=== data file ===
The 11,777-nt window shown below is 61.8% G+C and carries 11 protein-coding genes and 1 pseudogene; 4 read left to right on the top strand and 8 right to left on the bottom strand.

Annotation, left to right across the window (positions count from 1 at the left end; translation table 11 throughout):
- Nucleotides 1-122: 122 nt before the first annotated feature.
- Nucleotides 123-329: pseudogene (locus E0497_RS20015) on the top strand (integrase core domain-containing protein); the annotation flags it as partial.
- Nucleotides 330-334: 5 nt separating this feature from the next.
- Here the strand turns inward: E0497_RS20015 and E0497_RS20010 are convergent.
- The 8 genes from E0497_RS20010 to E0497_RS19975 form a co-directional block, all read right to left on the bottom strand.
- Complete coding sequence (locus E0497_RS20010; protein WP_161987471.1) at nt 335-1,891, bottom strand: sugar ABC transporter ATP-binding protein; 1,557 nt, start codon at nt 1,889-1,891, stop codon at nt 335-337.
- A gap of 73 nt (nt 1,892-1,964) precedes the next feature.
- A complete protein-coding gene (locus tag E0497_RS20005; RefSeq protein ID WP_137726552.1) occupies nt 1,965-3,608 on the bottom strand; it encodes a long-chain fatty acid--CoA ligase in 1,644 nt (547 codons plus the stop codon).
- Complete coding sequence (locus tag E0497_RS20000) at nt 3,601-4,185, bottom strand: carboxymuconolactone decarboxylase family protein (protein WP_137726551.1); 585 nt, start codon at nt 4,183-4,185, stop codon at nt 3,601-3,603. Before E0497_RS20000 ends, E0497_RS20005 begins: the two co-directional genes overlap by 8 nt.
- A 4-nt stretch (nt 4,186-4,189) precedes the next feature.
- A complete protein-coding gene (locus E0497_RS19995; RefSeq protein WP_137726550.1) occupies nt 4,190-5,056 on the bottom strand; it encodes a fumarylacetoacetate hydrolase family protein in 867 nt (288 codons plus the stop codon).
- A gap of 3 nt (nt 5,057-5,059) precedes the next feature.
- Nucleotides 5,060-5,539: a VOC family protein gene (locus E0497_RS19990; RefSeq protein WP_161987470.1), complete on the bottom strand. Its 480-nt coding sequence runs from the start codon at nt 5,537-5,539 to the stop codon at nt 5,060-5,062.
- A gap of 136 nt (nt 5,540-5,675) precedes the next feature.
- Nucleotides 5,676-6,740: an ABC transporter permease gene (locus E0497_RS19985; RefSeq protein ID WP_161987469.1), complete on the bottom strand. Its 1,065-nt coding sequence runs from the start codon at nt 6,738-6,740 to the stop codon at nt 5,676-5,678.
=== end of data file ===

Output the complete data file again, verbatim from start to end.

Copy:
The 11,777-nt window shown below is 61.8% G+C and carries 11 protein-coding genes and 1 pseudogene; 4 read left to right on the top strand and 8 right to left on the bottom strand.

Annotation, left to right across the window (positions count from 1 at the left end; translation table 11 throughout):
- Nucleotides 1-122: 122 nt before the first annotated feature.
- Nucleotides 123-329: pseudogene (locus E0497_RS20015) on the top strand (integrase core domain-containing protein); the annotation flags it as partial.
- Nucleotides 330-334: 5 nt separating this feature from the next.
- Here the strand turns inward: E0497_RS20015 and E0497_RS20010 are convergent.
- The 8 genes from E0497_RS20010 to E0497_RS19975 form a co-directional block, all read right to left on the bottom strand.
- Complete coding sequence (locus E0497_RS20010; protein WP_161987471.1) at nt 335-1,891, bottom strand: sugar ABC transporter ATP-binding protein; 1,557 nt, start codon at nt 1,889-1,891, stop codon at nt 335-337.
- A gap of 73 nt (nt 1,892-1,964) precedes the next feature.
- A complete protein-coding gene (locus tag E0497_RS20005; RefSeq protein ID WP_137726552.1) occupies nt 1,965-3,608 on the bottom strand; it encodes a long-chain fatty acid--CoA ligase in 1,644 nt (547 codons plus the stop codon).
- Complete coding sequence (locus tag E0497_RS20000) at nt 3,601-4,185, bottom strand: carboxymuconolactone decarboxylase family protein (protein WP_137726551.1); 585 nt, start codon at nt 4,183-4,185, stop codon at nt 3,601-3,603. Before E0497_RS20000 ends, E0497_RS20005 begins: the two co-directional genes overlap by 8 nt.
- A 4-nt stretch (nt 4,186-4,189) precedes the next feature.
- A complete protein-coding gene (locus E0497_RS19995; RefSeq protein WP_137726550.1) occupies nt 4,190-5,056 on the bottom strand; it encodes a fumarylacetoacetate hydrolase family protein in 867 nt (288 codons plus the stop codon).
- A gap of 3 nt (nt 5,057-5,059) precedes the next feature.
- Nucleotides 5,060-5,539: a VOC family protein gene (locus E0497_RS19990; RefSeq protein WP_161987470.1), complete on the bottom strand. Its 480-nt coding sequence runs from the start codon at nt 5,537-5,539 to the stop codon at nt 5,060-5,062.
- A gap of 136 nt (nt 5,540-5,675) precedes the next feature.
- Nucleotides 5,676-6,740: an ABC transporter permease gene (locus E0497_RS19985; RefSeq protein ID WP_161987469.1), complete on the bottom strand. Its 1,065-nt coding sequence runs from the start codon at nt 6,738-6,740 to the stop codon at nt 5,676-5,678.